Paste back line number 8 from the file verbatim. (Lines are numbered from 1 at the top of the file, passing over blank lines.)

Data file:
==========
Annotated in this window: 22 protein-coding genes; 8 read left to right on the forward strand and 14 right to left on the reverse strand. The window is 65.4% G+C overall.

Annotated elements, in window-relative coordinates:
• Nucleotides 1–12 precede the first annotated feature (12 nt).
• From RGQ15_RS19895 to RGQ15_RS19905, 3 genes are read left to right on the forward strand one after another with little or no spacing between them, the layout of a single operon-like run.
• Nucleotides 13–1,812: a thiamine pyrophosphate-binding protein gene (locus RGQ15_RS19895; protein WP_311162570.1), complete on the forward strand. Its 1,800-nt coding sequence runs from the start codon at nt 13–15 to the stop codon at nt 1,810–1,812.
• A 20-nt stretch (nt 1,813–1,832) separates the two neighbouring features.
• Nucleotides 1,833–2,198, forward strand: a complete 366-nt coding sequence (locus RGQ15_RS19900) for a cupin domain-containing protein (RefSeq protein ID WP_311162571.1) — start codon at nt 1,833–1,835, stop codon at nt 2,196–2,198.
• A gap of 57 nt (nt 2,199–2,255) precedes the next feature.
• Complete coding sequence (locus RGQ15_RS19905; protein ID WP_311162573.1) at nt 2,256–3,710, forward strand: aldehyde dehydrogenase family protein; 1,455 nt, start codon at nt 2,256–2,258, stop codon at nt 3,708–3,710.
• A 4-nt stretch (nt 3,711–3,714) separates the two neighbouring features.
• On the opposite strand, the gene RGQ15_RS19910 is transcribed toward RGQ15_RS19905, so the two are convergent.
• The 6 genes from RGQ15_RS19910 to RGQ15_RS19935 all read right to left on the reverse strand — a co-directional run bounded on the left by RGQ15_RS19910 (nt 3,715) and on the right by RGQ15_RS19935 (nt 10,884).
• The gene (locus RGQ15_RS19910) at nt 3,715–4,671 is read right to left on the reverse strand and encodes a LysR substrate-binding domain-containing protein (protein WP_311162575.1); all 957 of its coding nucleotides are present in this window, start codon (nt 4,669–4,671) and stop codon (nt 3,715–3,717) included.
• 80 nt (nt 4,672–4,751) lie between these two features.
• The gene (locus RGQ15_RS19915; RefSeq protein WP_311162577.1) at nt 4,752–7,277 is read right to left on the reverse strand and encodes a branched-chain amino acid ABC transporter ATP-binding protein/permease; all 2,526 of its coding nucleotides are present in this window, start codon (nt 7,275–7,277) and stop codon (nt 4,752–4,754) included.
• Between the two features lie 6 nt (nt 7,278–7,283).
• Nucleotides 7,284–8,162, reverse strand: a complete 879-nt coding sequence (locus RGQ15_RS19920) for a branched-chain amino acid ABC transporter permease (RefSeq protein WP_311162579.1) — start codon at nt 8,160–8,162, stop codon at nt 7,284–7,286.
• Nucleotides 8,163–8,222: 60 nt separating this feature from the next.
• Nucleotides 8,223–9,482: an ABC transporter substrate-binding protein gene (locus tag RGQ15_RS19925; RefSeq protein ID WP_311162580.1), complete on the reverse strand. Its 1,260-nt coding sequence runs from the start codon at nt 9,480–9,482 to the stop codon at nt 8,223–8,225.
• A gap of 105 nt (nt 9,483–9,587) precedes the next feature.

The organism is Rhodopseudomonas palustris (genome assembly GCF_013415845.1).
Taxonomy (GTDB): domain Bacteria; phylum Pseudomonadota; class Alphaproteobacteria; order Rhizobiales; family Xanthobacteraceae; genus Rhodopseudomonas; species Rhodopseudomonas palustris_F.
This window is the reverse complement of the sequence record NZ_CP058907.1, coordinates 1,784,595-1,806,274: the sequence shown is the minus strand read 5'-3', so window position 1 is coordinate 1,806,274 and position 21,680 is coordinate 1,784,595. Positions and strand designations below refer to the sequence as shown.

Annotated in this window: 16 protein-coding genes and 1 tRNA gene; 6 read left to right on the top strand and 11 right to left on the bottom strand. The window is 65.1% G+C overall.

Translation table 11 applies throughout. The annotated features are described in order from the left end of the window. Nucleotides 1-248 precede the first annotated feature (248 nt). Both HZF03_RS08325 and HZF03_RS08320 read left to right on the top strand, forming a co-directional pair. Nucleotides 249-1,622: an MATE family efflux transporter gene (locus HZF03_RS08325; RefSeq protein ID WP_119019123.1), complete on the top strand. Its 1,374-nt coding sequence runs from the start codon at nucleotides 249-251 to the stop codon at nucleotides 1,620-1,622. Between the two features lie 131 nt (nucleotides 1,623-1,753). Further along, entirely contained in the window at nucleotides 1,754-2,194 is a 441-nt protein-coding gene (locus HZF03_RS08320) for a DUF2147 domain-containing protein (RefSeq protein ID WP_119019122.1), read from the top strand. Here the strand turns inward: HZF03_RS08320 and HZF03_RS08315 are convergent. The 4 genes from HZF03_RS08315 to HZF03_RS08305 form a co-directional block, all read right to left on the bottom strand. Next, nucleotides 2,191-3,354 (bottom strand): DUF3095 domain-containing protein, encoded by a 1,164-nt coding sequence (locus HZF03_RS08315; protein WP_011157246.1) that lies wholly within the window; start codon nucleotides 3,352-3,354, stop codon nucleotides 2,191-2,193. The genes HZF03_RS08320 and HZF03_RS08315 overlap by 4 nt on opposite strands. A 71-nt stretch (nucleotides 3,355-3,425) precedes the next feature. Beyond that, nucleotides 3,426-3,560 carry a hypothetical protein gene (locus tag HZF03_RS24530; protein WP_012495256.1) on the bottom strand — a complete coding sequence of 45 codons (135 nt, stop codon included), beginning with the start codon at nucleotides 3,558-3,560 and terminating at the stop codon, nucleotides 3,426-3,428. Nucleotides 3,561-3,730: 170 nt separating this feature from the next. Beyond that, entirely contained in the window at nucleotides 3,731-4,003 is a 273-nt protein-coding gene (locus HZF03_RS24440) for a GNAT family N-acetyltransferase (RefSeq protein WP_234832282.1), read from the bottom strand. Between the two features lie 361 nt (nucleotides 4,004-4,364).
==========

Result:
• A gap of 57 nt (nt 2,199–2,255) precedes the next feature.